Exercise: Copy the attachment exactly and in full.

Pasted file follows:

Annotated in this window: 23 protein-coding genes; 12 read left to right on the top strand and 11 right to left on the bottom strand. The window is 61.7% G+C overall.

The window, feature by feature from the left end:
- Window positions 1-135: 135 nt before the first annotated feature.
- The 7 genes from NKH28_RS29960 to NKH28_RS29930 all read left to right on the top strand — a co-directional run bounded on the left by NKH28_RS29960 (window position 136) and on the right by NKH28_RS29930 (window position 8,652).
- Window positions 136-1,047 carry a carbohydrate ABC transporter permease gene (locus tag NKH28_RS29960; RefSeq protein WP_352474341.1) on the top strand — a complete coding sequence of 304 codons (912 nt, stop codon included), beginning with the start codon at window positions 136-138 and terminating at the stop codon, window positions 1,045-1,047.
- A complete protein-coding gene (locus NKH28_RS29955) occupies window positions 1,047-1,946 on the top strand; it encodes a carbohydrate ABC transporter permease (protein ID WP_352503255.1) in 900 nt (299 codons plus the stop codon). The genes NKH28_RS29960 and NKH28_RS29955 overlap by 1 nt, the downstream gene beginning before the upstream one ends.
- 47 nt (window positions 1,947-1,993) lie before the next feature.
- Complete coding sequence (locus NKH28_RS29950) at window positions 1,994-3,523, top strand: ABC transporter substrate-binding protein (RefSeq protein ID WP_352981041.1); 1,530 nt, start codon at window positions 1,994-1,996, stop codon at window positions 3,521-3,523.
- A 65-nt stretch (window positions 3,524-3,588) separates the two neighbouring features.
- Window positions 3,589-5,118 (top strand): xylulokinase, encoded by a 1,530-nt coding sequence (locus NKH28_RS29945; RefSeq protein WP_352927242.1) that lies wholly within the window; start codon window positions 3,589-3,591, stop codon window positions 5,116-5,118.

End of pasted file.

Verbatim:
Annotated in this window: 23 protein-coding genes; 12 read left to right on the top strand and 11 right to left on the bottom strand. The window is 61.7% G+C overall.

The window, feature by feature from the left end:
- Window positions 1-135: 135 nt before the first annotated feature.
- The 7 genes from NKH28_RS29960 to NKH28_RS29930 all read left to right on the top strand — a co-directional run bounded on the left by NKH28_RS29960 (window position 136) and on the right by NKH28_RS29930 (window position 8,652).
- Window positions 136-1,047 carry a carbohydrate ABC transporter permease gene (locus tag NKH28_RS29960; RefSeq protein WP_352474341.1) on the top strand — a complete coding sequence of 304 codons (912 nt, stop codon included), beginning with the start codon at window positions 136-138 and terminating at the stop codon, window positions 1,045-1,047.
- A complete protein-coding gene (locus NKH28_RS29955) occupies window positions 1,047-1,946 on the top strand; it encodes a carbohydrate ABC transporter permease (protein ID WP_352503255.1) in 900 nt (299 codons plus the stop codon). The genes NKH28_RS29960 and NKH28_RS29955 overlap by 1 nt, the downstream gene beginning before the upstream one ends.
- 47 nt (window positions 1,947-1,993) lie before the next feature.
- Complete coding sequence (locus NKH28_RS29950) at window positions 1,994-3,523, top strand: ABC transporter substrate-binding protein (RefSeq protein ID WP_352981041.1); 1,530 nt, start codon at window positions 1,994-1,996, stop codon at window positions 3,521-3,523.
- A 65-nt stretch (window positions 3,524-3,588) separates the two neighbouring features.
- Window positions 3,589-5,118 (top strand): xylulokinase, encoded by a 1,530-nt coding sequence (locus NKH28_RS29945; RefSeq protein WP_352927242.1) that lies wholly within the window; start codon window positions 3,589-3,591, stop codon window positions 5,116-5,118.